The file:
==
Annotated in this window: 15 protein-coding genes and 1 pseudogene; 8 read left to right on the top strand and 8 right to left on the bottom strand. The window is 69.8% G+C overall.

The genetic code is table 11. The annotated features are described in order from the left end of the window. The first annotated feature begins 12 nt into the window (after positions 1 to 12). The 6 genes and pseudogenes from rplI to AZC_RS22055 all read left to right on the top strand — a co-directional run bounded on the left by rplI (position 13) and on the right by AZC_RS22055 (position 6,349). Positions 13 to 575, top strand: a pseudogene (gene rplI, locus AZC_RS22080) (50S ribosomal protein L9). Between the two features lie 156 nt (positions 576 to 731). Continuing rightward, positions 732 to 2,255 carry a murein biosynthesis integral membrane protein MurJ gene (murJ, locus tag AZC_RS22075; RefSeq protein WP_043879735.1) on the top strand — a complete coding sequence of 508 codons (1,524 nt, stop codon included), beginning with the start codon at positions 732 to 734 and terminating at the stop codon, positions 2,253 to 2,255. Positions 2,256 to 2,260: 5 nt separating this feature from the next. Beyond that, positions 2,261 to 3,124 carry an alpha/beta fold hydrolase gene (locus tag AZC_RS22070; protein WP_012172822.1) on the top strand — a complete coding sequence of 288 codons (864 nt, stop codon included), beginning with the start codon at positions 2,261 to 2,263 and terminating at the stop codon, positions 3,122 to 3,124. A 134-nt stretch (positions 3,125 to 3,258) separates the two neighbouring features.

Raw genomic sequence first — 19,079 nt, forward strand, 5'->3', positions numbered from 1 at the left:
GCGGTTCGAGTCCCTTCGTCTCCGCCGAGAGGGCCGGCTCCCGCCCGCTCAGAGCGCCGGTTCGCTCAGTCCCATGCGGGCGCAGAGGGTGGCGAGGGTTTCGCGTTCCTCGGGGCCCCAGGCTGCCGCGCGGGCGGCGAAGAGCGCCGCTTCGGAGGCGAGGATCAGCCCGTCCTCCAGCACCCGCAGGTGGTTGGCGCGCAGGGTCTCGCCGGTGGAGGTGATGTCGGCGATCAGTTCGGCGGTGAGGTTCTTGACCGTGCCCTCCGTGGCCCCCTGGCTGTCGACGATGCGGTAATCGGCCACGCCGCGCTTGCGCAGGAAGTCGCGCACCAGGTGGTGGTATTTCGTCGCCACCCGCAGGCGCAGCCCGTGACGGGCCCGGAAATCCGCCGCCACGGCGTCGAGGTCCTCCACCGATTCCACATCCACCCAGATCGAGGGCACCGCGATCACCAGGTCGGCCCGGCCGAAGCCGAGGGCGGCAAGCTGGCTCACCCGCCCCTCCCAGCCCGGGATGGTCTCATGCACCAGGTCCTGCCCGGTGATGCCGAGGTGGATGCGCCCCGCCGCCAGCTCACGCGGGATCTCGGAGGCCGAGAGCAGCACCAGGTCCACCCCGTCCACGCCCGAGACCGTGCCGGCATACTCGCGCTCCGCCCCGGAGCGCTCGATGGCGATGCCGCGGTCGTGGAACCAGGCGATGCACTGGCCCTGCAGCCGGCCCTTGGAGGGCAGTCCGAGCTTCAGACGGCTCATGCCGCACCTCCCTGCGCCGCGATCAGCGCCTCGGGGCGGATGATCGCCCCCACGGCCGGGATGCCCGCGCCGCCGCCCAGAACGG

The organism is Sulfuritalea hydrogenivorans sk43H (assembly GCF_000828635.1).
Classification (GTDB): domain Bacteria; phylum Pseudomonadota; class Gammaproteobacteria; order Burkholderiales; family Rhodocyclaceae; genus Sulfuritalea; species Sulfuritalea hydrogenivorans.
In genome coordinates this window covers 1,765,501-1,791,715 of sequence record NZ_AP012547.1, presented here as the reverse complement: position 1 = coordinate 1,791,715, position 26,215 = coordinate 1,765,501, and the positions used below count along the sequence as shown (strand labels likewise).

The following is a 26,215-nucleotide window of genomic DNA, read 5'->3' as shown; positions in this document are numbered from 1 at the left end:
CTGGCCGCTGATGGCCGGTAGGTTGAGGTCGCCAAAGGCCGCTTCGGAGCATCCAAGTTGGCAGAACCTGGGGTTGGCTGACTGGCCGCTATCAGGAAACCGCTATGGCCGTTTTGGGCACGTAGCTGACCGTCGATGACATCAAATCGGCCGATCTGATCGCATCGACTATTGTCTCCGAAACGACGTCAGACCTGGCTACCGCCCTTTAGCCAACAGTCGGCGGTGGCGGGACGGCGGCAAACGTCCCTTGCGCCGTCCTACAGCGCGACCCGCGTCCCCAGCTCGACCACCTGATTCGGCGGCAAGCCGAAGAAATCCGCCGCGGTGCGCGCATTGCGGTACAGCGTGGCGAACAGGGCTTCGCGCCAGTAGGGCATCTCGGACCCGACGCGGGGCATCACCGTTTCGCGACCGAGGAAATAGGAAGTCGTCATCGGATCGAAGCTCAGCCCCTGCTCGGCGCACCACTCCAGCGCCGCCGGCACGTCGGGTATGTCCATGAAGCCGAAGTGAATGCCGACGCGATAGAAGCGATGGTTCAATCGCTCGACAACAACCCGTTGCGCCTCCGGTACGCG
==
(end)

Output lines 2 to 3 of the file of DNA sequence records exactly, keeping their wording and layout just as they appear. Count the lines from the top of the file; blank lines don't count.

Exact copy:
The genetic code is table 11. The annotated features are described in order from the left end of the window. The first annotated feature begins 12 nt into the window (after positions 1 to 12). The 6 genes and pseudogenes from rplI to AZC_RS22055 all read left to right on the top strand — a co-directional run bounded on the left by rplI (position 13) and on the right by AZC_RS22055 (position 6,349). Positions 13 to 575, top strand: a pseudogene (gene rplI, locus AZC_RS22080) (50S ribosomal protein L9). Between the two features lie 156 nt (positions 576 to 731). Continuing rightward, positions 732 to 2,255 carry a murein biosynthesis integral membrane protein MurJ gene (murJ, locus tag AZC_RS22075; RefSeq protein WP_043879735.1) on the top strand — a complete coding sequence of 508 codons (1,524 nt, stop codon included), beginning with the start codon at positions 732 to 734 and terminating at the stop codon, positions 2,253 to 2,255. Positions 2,256 to 2,260: 5 nt separating this feature from the next. Beyond that, positions 2,261 to 3,124 carry an alpha/beta fold hydrolase gene (locus tag AZC_RS22070; protein WP_012172822.1) on the top strand — a complete coding sequence of 288 codons (864 nt, stop codon included), beginning with the start codon at positions 2,261 to 2,263 and terminating at the stop codon, positions 3,122 to 3,124. A 134-nt stretch (positions 3,125 to 3,258) separates the two neighbouring features.

Raw genomic sequence first — 19,079 nt, forward strand, 5'->3', positions numbered from 1 at the left: